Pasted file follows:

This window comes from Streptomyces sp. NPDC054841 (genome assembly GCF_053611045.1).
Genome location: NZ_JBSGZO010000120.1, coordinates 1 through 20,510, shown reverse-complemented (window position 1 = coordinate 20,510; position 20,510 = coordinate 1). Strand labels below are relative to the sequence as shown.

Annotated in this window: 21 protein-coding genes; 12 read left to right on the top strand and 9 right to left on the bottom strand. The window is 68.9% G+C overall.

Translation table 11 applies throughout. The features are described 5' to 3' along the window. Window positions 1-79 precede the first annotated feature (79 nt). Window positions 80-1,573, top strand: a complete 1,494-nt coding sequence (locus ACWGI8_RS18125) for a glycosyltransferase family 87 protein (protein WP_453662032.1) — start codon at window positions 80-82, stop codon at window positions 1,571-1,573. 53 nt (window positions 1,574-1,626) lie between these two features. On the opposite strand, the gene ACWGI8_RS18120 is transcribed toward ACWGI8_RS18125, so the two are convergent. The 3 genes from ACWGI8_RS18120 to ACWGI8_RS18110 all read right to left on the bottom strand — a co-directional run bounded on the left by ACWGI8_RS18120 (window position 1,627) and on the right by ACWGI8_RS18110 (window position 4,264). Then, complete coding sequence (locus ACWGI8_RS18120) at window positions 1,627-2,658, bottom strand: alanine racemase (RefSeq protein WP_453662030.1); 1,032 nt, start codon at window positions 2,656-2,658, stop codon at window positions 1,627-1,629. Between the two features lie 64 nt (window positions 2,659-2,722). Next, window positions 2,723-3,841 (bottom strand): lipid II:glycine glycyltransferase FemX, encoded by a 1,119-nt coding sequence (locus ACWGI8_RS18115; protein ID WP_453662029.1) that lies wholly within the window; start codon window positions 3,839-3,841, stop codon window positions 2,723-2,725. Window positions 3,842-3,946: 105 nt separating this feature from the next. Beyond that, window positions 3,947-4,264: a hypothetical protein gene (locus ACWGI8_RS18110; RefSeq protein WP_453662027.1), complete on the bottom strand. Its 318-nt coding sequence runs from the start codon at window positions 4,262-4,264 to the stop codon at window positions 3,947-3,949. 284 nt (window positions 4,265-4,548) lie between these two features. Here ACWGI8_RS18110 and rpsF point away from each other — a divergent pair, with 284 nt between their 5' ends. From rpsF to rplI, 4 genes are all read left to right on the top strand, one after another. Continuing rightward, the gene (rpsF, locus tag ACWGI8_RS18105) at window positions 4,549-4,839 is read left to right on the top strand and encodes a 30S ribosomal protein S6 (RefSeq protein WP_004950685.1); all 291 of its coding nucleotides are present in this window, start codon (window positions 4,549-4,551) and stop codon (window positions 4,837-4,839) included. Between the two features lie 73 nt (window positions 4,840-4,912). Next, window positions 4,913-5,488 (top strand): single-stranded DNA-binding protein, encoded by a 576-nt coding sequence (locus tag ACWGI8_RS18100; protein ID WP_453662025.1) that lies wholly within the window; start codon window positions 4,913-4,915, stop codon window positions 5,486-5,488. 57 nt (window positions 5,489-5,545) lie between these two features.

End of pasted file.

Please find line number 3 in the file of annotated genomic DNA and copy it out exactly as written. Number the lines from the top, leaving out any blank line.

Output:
Annotated in this window: 21 protein-coding genes; 12 read left to right on the top strand and 9 right to left on the bottom strand. The window is 68.9% G+C overall.